By Gregory D. S. Anderson
This can be the main complete survey ever released of the auxiliary verb development. Drawing on a database of over 800 languages Dr Anderson examines their morphosyntactic varieties and semantic roles. He investigates and explains the historic alterations resulting in the cross-linguistic range of inflectional styles, and provides his effects inside of a brand new typological framework. He unearths a lot that's new in regards to the language households of the realm and makes an immense contribution to the certainty in their nature and evolution.
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Additional info for Auxiliary Verb Constructions
In many descriptions the auxiliary in the lex-headed pattern is analysed as an uninXecting particle. However, when considering the functional semantics of the element, and the fact that these historically originate from verbal elements, the semantics of which are in accord with the semantic developments typical of the process of auxiliation, it seems clear that these in certain instances should rather be considered as reXecting an AVC of the lexheaded inXectional pattern. Chapter 4 discusses the ‘doubled’ inXectional pattern.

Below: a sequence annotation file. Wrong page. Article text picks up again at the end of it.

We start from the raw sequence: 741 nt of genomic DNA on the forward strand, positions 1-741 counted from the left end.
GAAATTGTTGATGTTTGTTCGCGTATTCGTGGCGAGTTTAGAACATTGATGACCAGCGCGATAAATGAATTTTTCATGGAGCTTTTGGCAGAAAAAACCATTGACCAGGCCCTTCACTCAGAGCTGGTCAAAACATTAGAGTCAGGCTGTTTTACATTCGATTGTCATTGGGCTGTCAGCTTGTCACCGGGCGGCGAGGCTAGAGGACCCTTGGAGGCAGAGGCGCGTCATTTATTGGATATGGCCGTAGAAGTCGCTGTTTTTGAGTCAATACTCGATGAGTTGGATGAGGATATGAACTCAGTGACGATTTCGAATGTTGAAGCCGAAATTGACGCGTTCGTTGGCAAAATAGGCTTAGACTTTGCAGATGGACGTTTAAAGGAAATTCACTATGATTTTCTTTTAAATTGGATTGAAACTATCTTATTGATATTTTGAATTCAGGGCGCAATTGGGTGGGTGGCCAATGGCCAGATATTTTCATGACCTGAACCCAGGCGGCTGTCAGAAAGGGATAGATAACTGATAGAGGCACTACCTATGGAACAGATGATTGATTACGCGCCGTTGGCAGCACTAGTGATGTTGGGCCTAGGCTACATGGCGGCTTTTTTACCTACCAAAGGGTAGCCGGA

Hale 1991: 5) I Ulwa speak-inf want-pres-1 ‘I want to speak Ulwa’ Auxiliaries and AVCs 15 point of view of the development of certain inXectional patterns, as discussed in Chapter 7. The distinction between core juncture and nuclear juncture serialization goes back at least to Foley and Olson (1985). Originally it was thought that these diVerent types were found with SVO and SOV languages respectively. Their insights have been reWned and revised over the years so that Wner-grain distinctions of subtypes may be recognized as well as the clausal constituent order restrictions weakened.
It turns out that these diVerent categorizations, as well as the nuclear juncture/core juncture serialization distinction, all have consequences for speciWc individual developments into various diVerent patterns of inXection for auxiliary verb constructions as well. That is, the particular source SVC often correlates to the inXectional type of AVC resulting. 1. Such patterns include doubled, split, lex-headed and split doubled formations, as well as aux-headed ones to a lesser degree. 2 AVCs verb/complement structures As has been often discussed in the literature, another common source for auxiliary verb constructions—and thus another type of formation where individual exemplars may be ambiguous between an auxiliary target construction and the original source construction—is the verb–complement formation.
Auxiliary Verb Constructions by Gregory D. S. Anderson